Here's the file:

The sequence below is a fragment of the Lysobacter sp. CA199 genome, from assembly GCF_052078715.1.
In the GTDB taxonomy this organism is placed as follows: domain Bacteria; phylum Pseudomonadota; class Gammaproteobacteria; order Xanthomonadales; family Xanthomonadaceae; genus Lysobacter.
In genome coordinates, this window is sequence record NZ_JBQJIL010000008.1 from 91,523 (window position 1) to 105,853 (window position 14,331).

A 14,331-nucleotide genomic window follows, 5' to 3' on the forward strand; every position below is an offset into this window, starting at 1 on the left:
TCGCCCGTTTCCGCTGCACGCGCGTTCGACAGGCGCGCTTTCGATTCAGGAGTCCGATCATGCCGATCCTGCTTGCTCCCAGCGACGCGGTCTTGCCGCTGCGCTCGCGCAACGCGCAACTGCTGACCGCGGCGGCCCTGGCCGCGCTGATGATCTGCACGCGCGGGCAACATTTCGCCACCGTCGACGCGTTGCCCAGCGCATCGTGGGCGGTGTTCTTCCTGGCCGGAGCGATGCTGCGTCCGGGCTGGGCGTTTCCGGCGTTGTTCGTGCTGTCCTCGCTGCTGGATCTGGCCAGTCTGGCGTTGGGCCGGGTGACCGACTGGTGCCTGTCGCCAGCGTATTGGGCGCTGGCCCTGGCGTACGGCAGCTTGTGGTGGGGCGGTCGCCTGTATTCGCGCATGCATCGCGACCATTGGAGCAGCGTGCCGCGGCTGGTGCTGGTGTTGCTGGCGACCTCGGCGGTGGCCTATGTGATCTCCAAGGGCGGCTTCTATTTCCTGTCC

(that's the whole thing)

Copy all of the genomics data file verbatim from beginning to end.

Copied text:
The sequence below is a fragment of the Lysobacter sp. CA199 genome, from assembly GCF_052078715.1.
In the GTDB taxonomy this organism is placed as follows: domain Bacteria; phylum Pseudomonadota; class Gammaproteobacteria; order Xanthomonadales; family Xanthomonadaceae; genus Lysobacter.
In genome coordinates, this window is sequence record NZ_JBQJIL010000008.1 from 91,523 (window position 1) to 105,853 (window position 14,331).

A 14,331-nucleotide genomic window follows, 5' to 3' on the forward strand; every position below is an offset into this window, starting at 1 on the left:
TCGCCCGTTTCCGCTGCACGCGCGTTCGACAGGCGCGCTTTCGATTCAGGAGTCCGATCATGCCGATCCTGCTTGCTCCCAGCGACGCGGTCTTGCCGCTGCGCTCGCGCAACGCGCAACTGCTGACCGCGGCGGCCCTGGCCGCGCTGATGATCTGCACGCGCGGGCAACATTTCGCCACCGTCGACGCGTTGCCCAGCGCATCGTGGGCGGTGTTCTTCCTGGCCGGAGCGATGCTGCGTCCGGGCTGGGCGTTTCCGGCGTTGTTCGTGCTGTCCTCGCTGCTGGATCTGGCCAGTCTGGCGTTGGGCCGGGTGACCGACTGGTGCCTGTCGCCAGCGTATTGGGCGCTGGCCCTGGCGTACGGCAGCTTGTGGTGGGGCGGTCGCCTGTATTCGCGCATGCATCGCGACCATTGGAGCAGCGTGCCGCGGCTGGTGCTGGTGTTGCTGGCGACCTCGGCGGTGGCCTATGTGATCTCCAAGGGCGGCTTCTATTTCCTGTCC